Islamophobic hate crimes in March were the highest they’ve been in a year, following shootings in two Christchurch mosques.
The news of the horrific shootings in two mosques in Christchurch, New Zealand on 15th March in which fifty people died has fueled a spike in Islamophobic hate crimes in London. The Metropolitan Police recorded 1630 hate offences in March, of which 156 were Islamophobic. This is almost double the number of Islamophobic hate crimes recorded in February, and the rise has been attributed to reactions to the shootings in New Zealand. Meanwhile, there are reports that anti-Muslim hate has increased six-fold
It is upsetting that an attack in which Muslims were the victims has spiked further violence towards Muslims. However, we have warned about the rise in far-right extremism and how these crimes embolden and inspire others to carry out copy-cat attacks. The events in Christchurch made it very clear that Islamophobia is alive and well, and have served as a stark and unpleasant reminder of its presence here, too.
Hate Crime in Public Spaces
One concerning element of these racist or religious hate crimes is the fact that often, the crimes take place in public, visible spaces. Several reports of abuse are from experiences of street harassment or attacks on public transport. The BBC reports a man being subject to racist mocking on a tube train and a woman having her hijab pulled off by someone at a train station. The fact that perpetrators of hate crimes are confident enough and able to harass and abuse people in public spaces is worrying. Why are people so unashamed or unconcerned about the consequences of their actions?
In British society there tends to be an over-concern with regards to respecting the privacy of others, to the extent that bystanders do not feel able to help in problematic situations as they are ‘minding their own business’ and do not help someone in need of support.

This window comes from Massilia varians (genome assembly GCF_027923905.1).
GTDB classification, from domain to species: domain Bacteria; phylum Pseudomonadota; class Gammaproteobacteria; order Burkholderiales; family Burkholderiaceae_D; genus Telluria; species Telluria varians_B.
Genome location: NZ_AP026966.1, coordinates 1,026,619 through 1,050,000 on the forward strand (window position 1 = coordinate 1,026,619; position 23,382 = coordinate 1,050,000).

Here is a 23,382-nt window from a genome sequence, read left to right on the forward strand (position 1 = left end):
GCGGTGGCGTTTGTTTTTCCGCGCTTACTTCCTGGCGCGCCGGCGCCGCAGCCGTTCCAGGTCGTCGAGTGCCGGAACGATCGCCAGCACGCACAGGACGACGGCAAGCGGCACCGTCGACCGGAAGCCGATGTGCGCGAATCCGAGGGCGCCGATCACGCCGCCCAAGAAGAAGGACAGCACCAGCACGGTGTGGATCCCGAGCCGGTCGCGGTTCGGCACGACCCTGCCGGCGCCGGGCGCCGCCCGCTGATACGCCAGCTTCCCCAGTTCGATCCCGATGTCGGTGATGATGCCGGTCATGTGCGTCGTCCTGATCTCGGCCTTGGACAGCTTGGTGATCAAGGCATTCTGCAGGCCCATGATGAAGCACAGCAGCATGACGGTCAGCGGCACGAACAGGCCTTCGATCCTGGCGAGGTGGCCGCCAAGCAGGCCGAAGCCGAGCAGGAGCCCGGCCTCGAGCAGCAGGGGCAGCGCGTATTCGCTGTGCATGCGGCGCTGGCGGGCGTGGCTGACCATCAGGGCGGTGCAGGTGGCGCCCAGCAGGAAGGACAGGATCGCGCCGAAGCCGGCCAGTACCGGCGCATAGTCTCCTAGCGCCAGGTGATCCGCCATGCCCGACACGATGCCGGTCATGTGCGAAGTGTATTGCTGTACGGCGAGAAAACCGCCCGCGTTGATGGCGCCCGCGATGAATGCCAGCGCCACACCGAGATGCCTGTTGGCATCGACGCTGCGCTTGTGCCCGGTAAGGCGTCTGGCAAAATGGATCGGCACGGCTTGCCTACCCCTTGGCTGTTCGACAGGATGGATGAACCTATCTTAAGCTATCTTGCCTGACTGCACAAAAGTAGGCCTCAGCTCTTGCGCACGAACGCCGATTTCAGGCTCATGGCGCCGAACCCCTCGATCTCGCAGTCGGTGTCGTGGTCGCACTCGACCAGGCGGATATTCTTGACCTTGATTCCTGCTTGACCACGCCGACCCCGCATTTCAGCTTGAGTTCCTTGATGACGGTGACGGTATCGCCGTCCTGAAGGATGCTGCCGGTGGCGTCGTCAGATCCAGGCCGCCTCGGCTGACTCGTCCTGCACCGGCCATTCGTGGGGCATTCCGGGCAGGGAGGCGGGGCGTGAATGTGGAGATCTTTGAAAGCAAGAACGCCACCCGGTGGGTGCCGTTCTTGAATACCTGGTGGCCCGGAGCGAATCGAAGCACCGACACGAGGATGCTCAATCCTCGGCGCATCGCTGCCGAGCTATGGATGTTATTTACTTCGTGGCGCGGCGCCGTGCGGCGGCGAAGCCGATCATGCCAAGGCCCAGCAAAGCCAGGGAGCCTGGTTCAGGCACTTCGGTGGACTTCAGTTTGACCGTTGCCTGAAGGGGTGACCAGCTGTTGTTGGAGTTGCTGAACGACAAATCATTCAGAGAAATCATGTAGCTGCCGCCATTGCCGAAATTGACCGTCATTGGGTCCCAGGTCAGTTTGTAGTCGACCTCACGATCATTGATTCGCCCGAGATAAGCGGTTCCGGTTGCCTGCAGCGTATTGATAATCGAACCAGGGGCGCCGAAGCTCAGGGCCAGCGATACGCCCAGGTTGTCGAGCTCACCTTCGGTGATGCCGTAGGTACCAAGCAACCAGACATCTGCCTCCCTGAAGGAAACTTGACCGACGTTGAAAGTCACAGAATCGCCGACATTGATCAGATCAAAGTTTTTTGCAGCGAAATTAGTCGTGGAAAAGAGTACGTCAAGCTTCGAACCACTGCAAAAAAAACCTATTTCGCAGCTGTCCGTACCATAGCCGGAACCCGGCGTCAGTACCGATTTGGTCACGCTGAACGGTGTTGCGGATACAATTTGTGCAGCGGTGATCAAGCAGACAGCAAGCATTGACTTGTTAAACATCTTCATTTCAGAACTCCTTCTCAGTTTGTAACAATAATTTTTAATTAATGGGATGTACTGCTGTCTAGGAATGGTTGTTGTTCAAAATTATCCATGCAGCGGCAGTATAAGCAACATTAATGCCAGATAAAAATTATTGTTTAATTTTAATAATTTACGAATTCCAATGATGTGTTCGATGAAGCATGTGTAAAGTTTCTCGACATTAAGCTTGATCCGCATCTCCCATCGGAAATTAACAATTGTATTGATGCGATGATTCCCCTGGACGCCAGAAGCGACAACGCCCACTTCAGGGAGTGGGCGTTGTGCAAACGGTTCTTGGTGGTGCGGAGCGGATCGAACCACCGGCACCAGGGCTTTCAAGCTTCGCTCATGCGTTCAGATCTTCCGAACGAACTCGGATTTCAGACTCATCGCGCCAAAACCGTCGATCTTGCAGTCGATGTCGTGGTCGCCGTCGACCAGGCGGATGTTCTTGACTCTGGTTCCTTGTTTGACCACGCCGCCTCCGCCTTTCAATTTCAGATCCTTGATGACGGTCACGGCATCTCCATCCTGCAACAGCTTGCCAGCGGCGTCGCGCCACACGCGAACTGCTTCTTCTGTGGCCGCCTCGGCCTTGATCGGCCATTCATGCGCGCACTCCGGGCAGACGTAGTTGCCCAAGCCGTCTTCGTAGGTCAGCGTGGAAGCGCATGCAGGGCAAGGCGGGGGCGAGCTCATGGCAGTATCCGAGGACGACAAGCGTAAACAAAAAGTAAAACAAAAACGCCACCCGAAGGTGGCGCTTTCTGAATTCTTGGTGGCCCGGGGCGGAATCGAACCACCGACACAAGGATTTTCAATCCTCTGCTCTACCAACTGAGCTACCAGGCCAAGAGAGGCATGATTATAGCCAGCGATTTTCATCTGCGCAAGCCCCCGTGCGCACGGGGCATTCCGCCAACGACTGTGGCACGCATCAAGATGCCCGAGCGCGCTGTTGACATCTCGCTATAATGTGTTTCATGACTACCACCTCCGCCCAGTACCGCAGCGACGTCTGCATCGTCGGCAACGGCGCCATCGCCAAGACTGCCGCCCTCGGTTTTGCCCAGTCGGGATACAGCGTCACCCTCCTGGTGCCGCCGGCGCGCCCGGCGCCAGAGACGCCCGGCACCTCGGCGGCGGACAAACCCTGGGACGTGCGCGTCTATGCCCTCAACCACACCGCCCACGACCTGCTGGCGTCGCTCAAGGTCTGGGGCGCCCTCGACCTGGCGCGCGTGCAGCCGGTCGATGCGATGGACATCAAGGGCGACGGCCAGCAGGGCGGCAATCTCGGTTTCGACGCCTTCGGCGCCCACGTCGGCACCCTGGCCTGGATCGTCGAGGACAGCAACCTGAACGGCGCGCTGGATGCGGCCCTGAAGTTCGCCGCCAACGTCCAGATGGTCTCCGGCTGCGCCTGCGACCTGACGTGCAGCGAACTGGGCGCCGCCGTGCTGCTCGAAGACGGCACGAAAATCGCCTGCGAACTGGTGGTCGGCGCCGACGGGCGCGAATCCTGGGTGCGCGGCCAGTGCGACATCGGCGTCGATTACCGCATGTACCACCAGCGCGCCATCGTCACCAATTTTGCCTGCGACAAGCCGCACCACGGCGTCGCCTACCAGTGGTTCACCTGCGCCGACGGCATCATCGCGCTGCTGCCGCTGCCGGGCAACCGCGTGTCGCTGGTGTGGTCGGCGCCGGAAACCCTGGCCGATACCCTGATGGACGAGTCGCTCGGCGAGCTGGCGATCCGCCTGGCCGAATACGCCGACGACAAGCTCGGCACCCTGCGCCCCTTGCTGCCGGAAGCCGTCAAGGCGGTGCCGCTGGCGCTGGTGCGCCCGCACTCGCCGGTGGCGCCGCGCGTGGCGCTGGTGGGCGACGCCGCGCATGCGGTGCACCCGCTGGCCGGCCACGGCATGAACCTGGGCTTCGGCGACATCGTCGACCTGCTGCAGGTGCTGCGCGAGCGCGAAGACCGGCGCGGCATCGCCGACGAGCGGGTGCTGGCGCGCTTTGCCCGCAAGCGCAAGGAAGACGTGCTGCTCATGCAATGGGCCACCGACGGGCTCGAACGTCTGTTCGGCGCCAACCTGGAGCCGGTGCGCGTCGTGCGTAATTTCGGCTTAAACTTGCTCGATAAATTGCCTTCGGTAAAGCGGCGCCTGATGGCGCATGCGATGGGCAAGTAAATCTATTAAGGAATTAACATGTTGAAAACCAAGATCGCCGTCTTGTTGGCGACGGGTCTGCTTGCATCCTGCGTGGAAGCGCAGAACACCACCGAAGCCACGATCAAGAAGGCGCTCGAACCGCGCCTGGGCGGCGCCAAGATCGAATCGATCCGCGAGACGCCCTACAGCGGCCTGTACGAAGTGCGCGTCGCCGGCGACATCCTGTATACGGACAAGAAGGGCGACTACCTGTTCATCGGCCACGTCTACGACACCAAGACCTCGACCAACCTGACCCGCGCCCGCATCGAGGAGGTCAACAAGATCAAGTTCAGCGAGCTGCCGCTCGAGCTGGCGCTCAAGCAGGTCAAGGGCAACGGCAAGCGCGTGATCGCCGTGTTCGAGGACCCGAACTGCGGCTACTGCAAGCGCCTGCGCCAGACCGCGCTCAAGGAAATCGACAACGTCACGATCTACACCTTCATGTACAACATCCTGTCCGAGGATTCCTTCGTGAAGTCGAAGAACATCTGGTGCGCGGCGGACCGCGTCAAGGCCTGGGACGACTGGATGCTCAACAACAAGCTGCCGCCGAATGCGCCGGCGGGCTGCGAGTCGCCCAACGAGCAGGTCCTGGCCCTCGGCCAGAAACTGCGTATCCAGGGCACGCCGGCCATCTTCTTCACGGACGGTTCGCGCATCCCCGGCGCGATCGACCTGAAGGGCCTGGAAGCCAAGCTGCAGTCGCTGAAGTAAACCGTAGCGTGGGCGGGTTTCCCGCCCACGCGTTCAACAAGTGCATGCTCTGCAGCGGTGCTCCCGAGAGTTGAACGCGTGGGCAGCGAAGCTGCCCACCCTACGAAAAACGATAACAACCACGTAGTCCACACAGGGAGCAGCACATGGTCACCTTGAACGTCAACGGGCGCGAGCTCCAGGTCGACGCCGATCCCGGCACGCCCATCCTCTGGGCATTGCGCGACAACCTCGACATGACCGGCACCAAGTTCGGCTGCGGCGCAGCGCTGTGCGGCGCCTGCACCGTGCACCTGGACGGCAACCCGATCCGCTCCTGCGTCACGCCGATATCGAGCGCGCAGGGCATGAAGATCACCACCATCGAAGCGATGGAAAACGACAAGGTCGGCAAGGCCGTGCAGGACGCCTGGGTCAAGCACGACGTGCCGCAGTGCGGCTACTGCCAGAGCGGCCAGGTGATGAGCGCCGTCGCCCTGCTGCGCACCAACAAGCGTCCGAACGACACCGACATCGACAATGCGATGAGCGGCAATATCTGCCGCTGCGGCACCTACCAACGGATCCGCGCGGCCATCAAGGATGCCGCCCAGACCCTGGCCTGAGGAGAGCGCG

One way you can lend support to someone who is being verbally abused is simply to stand or sit near them so they do not feel totally alone. You could even ask them for directions, or engage them in other unrelated conversation to divert from the intentions of their harasser. Safety is important: an aggressive or confrontational approach may aggravate the situation and put you or the victim in danger. But there are ways in which you can be an active bystander; there is safety in numbers, and by standing with someone who is alone, you may be able to improve the situation. You can also report incidents of hate crime to the relevant authorities, or alert someone who can help, for example transport staff that may be nearby.
Another important way of tackling hate crime starts at a much more foundational level; education about Islamophobia and other forms of hate crime and prejudice needs to be effectively delivered to people from a young age. The more we open up the conversation about hate crime, the more equipped we will be as a society to prevent and deal with attacks and harassment.
Education is one of the main tools we use here at JAN Trust to tackle hate crime and discrimination. Despite the rising levels of hate crime in our city, we are not discouraged and continue to spread the word and encourage young people to learn about it. Our Another Way Forward programme works with local young people to teach them the signs of radicalisation, far-right movements and Islamophobia, equipping them with the knowledge they need to help protect their communities from harm. Our SAFE school sessions also work to educate young people about the risks of hateful ideology..
JAN Trust is turning 30 this year! Click here to find out how you can celebrate with us by helping support our work in the fight against hate crime and discrimination.